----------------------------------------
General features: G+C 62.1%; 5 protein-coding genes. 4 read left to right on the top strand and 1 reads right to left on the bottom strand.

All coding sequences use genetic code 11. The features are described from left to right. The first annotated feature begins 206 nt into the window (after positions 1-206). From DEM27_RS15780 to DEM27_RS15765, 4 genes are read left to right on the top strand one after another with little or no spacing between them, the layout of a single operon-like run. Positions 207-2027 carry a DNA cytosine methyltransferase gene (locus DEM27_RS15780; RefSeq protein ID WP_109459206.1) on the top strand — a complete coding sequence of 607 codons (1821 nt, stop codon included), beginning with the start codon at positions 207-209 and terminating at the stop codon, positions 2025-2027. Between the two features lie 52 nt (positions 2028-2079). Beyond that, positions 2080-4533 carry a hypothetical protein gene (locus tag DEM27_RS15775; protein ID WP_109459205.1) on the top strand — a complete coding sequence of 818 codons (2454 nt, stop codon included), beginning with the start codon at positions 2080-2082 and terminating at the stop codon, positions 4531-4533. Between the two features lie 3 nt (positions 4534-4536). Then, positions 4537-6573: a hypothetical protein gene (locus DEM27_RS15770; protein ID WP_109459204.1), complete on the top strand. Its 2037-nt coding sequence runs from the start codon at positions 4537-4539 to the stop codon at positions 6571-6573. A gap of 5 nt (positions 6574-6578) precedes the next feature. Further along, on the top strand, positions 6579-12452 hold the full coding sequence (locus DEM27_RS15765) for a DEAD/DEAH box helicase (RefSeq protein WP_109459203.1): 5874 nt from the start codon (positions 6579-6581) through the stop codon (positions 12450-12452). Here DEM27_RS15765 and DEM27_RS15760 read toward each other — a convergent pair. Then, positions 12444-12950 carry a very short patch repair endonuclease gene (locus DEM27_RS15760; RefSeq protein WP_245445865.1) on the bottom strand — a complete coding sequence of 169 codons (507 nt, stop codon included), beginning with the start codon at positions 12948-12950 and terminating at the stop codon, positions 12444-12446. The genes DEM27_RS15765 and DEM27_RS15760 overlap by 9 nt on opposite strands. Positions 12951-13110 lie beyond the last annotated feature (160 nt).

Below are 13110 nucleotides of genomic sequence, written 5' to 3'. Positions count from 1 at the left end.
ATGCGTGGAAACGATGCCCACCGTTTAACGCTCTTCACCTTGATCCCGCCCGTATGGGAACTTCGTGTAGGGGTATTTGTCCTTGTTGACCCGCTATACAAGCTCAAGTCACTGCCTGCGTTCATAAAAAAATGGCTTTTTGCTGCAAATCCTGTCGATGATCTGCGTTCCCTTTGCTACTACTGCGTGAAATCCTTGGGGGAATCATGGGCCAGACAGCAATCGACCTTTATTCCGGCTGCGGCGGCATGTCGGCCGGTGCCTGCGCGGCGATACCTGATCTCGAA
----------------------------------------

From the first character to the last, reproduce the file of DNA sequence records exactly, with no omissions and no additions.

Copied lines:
General features: G+C 62.1%; 5 protein-coding genes. 4 read left to right on the top strand and 1 reads right to left on the bottom strand.

All coding sequences use genetic code 11. The features are described from left to right. The first annotated feature begins 206 nt into the window (after positions 1-206). From DEM27_RS15780 to DEM27_RS15765, 4 genes are read left to right on the top strand one after another with little or no spacing between them, the layout of a single operon-like run. Positions 207-2027 carry a DNA cytosine methyltransferase gene (locus DEM27_RS15780; RefSeq protein ID WP_109459206.1) on the top strand — a complete coding sequence of 607 codons (1821 nt, stop codon included), beginning with the start codon at positions 207-209 and terminating at the stop codon, positions 2025-2027. Between the two features lie 52 nt (positions 2028-2079). Beyond that, positions 2080-4533 carry a hypothetical protein gene (locus tag DEM27_RS15775; protein ID WP_109459205.1) on the top strand — a complete coding sequence of 818 codons (2454 nt, stop codon included), beginning with the start codon at positions 2080-2082 and terminating at the stop codon, positions 4531-4533. Between the two features lie 3 nt (positions 4534-4536). Then, positions 4537-6573: a hypothetical protein gene (locus DEM27_RS15770; protein ID WP_109459204.1), complete on the top strand. Its 2037-nt coding sequence runs from the start codon at positions 4537-4539 to the stop codon at positions 6571-6573. A gap of 5 nt (positions 6574-6578) precedes the next feature. Further along, on the top strand, positions 6579-12452 hold the full coding sequence (locus DEM27_RS15765) for a DEAD/DEAH box helicase (RefSeq protein WP_109459203.1): 5874 nt from the start codon (positions 6579-6581) through the stop codon (positions 12450-12452). Here DEM27_RS15765 and DEM27_RS15760 read toward each other — a convergent pair. Then, positions 12444-12950 carry a very short patch repair endonuclease gene (locus DEM27_RS15760; RefSeq protein WP_245445865.1) on the bottom strand — a complete coding sequence of 169 codons (507 nt, stop codon included), beginning with the start codon at positions 12948-12950 and terminating at the stop codon, positions 12444-12446. The genes DEM27_RS15765 and DEM27_RS15760 overlap by 9 nt on opposite strands. Positions 12951-13110 lie beyond the last annotated feature (160 nt).

Below are 13110 nucleotides of genomic sequence, written 5' to 3'. Positions count from 1 at the left end.
ATGCGTGGAAACGATGCCCACCGTTTAACGCTCTTCACCTTGATCCCGCCCGTATGGGAACTTCGTGTAGGGGTATTTGTCCTTGTTGACCCGCTATACAAGCTCAAGTCACTGCCTGCGTTCATAAAAAAATGGCTTTTTGCTGCAAATCCTGTCGATGATCTGCGTTCCCTTTGCTACTACTGCGTGAAATCCTTGGGGGAATCATGGGCCAGACAGCAATCGACCTTTATTCCGGCTGCGGCGGCATGTCGGCCGGTGCCTGCGCGGCGATACCTGATCTCGAA